Review: Chain Reaction 2018

It looks like 2019 is going to be a year of solitaire play, with short sessions snatched between discharging other responsibilities; that usually turns me back towards the Two Hour Wargames stable, as those products are fast, easy to use, and focused on telling a story about your solo hero and his companions.

In a Nutshell: The latest iteration of the core ruleset from Two Hour Wargames, 21 page PDF, free to download. Its purpose is to let you try out the core rules before you buy one of the more elaborate games with some setting and campaign rules.

As usual for THW, the format is very basic; two-column black on white text with the odd illustration and a colour cover. The 2018 version includes the battle board and counters from 5150 No Limits Maiden Voyage so you can start playing as soon as you have printed and cut out the counters.

Changes from Earlier Editions

The THW game engine was remarkably stable over a decade or more, but now some major changes are being introduced.

First, the movement rules. Like other recent THW products, these are no longer focused on figures moving across a 4′ x 4′ table, but are abstracted onto an 8″ x 10″ area called a battle board. This means the turn sequence has also been rewritten.

Second, the various tables for In Sight, Man Down and other reactions have been collapsed into a single Will to Fight table.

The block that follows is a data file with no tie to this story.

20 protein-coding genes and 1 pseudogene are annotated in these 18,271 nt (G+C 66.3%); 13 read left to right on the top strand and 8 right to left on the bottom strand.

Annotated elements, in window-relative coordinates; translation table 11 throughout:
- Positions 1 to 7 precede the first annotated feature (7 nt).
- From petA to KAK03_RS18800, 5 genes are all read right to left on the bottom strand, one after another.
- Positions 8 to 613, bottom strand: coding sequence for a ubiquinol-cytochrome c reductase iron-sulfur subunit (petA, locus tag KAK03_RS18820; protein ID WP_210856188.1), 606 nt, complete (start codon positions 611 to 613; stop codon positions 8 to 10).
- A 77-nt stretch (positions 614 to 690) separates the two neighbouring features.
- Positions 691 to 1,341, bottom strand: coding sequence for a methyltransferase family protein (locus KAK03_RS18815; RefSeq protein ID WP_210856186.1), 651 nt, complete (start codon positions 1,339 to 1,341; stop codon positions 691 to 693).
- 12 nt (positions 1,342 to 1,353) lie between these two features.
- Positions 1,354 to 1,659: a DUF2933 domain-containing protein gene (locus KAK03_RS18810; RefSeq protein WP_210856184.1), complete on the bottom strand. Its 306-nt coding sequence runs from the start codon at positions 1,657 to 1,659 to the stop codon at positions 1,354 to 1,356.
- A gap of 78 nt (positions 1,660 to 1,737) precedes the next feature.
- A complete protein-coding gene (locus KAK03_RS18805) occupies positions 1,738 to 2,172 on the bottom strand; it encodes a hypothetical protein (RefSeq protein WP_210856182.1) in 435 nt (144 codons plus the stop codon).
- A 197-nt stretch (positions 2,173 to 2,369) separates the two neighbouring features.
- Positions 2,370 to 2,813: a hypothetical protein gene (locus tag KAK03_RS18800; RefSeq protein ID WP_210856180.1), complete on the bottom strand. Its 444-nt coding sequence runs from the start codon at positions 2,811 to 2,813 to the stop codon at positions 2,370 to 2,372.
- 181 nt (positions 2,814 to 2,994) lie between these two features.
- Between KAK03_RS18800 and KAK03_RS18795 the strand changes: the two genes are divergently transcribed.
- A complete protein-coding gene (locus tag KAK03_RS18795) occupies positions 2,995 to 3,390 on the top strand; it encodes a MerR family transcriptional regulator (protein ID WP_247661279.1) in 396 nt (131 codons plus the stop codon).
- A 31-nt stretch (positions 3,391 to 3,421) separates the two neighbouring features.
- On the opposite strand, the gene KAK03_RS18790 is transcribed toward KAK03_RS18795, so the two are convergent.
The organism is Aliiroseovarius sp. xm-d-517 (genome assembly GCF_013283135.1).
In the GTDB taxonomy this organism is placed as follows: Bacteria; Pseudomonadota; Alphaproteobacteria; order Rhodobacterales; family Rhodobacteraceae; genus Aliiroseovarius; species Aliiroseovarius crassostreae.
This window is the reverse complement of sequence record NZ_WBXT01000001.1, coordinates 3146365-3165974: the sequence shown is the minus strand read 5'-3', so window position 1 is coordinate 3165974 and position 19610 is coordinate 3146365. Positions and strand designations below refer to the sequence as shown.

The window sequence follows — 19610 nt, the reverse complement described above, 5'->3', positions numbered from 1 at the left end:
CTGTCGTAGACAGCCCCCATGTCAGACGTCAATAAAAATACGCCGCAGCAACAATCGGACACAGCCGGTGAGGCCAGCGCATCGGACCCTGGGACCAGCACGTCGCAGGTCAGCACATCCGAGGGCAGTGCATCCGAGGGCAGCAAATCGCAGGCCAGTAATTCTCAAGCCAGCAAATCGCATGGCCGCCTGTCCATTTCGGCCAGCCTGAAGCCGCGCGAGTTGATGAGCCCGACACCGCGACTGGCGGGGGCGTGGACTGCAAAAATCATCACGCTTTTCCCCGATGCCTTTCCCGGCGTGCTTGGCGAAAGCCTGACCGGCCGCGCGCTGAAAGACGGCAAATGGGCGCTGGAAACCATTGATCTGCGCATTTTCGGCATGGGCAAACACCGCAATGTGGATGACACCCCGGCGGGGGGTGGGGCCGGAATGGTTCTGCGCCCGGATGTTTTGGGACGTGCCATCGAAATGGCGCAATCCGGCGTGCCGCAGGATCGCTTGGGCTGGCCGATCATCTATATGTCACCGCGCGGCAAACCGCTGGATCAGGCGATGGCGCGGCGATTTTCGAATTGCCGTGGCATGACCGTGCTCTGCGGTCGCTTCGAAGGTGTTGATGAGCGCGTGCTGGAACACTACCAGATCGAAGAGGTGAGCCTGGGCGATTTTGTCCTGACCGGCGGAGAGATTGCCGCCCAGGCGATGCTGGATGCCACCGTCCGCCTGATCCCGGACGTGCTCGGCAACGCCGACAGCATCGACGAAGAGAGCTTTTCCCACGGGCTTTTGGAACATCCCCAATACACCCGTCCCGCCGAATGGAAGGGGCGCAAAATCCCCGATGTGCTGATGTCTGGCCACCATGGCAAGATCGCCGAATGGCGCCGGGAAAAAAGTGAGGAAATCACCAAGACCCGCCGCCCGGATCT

Third, shooting is now a simple check against the figure’s Rep, rather than the previous 1d6 + Rep + tactical modifiers.

Overall, the game is faster, simpler, easier to learn – but less tactically rich. (THW games divided some years ago into those aimed at roleplayers, and those intended for skirmish wargamers; so it’s possible that the skirmish wargames ones have retained movement and tactics, but I haven’t investigated that.)


As the player, you control one ‘Star’, which most games would call a Player Character. By default, this person starts with Rep 5 and three advantages over NPCs or ‘Grunts’: Star Power, which lets you soak damage; Extraordinary Effort, which lets you roll an extra die once per encounter; and Free Will, which lets you decide whether you and your companions will disengage from combat – Grunts without a Star to lead them are at the mercy of the dice. Grunts also typically have lower Reps, usually 3 or 4 but sometimes 5.

Each figure also has a Class (Citizen, Ganger, Mercenary, Military or Police) and an associated Attribute which affects how it plays in combat – police, for example, are always the last to leave the battle board. The full products have a wider range of Classes and a much wider range of Attributes.

Your group can be no larger than your Rep, usually your Star and up to four Grunts. The opposition ranges from two fewer than your band to two more.

Sometimes the free demo rules from THW have rules for increasing or decreasing your Rep by experience, and sometimes they don’t. This set doesn’t.


There are three standard encounters provided; confrontation, defend, and raid, with a quick method for determining who you are fighting and tables of pregenerated opponents. The full rules and setting books usually have over a dozen encounters, and campaign rules to tie them together into an ongoing story. Each encounter type has special instructions that modify the basic rules.